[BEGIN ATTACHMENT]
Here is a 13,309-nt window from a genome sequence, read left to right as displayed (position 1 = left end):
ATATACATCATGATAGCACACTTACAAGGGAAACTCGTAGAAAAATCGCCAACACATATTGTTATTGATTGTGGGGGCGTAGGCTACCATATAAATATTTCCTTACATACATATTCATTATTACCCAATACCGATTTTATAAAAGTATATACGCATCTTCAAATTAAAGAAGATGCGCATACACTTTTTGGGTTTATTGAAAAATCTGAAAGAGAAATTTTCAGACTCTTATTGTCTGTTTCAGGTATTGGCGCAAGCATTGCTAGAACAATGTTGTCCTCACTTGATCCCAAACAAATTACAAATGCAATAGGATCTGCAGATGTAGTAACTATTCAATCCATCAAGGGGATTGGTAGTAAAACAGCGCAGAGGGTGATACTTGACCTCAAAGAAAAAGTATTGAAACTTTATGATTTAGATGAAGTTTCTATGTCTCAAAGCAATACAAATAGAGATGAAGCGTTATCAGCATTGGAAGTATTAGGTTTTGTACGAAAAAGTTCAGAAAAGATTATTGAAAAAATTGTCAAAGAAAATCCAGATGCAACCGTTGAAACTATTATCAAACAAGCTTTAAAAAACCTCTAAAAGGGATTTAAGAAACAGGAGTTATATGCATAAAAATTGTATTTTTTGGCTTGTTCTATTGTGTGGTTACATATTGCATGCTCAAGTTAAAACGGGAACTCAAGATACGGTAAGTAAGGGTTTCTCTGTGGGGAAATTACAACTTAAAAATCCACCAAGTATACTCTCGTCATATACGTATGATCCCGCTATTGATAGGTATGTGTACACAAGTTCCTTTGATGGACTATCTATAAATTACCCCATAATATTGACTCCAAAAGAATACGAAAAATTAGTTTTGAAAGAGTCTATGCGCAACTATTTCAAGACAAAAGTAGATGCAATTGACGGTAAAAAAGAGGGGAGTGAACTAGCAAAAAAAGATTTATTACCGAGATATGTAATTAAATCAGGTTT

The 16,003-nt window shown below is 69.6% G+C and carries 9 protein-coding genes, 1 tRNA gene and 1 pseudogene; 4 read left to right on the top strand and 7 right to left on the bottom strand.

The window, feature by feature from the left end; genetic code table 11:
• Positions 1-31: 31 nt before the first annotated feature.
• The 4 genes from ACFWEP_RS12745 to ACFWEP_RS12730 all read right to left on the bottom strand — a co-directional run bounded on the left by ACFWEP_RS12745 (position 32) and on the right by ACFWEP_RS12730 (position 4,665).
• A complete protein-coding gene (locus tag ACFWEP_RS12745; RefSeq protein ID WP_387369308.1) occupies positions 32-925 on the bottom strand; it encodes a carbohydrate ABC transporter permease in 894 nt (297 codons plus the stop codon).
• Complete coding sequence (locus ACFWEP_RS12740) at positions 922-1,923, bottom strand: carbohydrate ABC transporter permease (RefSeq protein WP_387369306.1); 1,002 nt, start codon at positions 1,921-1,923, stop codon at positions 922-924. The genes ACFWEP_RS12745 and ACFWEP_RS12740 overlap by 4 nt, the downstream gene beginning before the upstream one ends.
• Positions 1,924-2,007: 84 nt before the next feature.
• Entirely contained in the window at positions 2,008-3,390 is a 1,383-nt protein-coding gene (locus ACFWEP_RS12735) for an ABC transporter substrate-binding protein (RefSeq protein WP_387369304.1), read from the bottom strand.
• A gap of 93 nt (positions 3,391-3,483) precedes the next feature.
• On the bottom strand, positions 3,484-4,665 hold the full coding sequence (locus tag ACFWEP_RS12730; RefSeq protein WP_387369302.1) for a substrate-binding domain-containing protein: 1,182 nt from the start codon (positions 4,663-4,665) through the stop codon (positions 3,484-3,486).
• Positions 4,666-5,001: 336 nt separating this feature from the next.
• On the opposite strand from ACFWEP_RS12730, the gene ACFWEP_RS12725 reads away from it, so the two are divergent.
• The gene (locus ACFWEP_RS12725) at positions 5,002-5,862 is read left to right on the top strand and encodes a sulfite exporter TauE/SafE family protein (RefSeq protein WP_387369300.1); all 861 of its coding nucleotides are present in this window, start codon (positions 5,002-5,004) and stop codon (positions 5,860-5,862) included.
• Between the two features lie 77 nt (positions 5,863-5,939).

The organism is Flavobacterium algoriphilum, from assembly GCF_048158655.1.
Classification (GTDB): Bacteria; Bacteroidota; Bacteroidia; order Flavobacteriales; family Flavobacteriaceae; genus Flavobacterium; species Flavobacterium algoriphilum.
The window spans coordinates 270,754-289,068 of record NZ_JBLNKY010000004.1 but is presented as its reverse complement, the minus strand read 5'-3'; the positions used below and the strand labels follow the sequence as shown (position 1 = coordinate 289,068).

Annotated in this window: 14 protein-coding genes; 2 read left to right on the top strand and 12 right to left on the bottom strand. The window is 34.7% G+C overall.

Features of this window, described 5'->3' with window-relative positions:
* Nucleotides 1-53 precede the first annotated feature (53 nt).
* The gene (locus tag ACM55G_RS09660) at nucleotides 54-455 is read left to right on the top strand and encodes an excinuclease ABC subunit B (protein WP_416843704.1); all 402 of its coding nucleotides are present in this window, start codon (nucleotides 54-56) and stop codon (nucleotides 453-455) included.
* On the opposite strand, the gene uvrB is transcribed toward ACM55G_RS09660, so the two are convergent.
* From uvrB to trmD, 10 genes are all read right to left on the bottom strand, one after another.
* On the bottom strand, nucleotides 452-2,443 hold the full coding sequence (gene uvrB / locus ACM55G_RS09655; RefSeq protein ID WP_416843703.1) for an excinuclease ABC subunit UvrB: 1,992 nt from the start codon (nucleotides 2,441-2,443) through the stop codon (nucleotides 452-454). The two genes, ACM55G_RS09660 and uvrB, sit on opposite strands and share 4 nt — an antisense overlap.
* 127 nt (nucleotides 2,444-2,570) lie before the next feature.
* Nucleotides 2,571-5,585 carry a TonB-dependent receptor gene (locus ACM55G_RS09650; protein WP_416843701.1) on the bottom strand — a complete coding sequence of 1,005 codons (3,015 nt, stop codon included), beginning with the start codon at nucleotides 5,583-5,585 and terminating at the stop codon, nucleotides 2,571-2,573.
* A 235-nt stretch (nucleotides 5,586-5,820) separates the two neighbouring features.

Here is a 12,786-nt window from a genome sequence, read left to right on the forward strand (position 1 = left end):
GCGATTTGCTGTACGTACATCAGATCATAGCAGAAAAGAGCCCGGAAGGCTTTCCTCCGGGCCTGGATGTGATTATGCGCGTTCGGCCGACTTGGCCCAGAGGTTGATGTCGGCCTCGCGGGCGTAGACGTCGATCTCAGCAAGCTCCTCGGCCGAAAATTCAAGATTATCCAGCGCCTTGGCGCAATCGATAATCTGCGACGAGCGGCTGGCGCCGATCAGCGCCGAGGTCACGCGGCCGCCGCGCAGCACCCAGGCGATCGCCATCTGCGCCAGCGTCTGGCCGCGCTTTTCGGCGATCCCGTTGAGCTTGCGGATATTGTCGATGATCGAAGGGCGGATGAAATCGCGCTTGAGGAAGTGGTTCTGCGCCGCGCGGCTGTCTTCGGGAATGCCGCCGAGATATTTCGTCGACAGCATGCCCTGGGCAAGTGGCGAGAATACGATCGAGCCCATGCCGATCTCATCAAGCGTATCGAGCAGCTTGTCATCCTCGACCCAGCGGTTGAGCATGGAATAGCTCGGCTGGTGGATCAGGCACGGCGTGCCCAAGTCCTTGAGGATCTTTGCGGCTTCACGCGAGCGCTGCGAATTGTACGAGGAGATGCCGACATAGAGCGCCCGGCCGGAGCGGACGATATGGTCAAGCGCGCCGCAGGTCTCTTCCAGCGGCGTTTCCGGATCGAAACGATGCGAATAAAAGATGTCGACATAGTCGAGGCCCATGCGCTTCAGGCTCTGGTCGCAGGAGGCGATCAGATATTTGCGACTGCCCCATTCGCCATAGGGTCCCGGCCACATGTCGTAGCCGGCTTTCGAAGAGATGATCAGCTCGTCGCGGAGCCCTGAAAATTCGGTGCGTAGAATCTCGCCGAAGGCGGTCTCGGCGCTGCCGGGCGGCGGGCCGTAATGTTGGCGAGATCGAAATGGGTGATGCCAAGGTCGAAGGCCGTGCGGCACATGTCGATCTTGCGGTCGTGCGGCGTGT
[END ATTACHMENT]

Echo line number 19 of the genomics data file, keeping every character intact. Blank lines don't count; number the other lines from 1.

The window spans coordinates 270,754-289,068 of record NZ_JBLNKY010000004.1 but is presented as its reverse complement, the minus strand read 5'-3'; the positions used below and the strand labels follow the sequence as shown (position 1 = coordinate 289,068).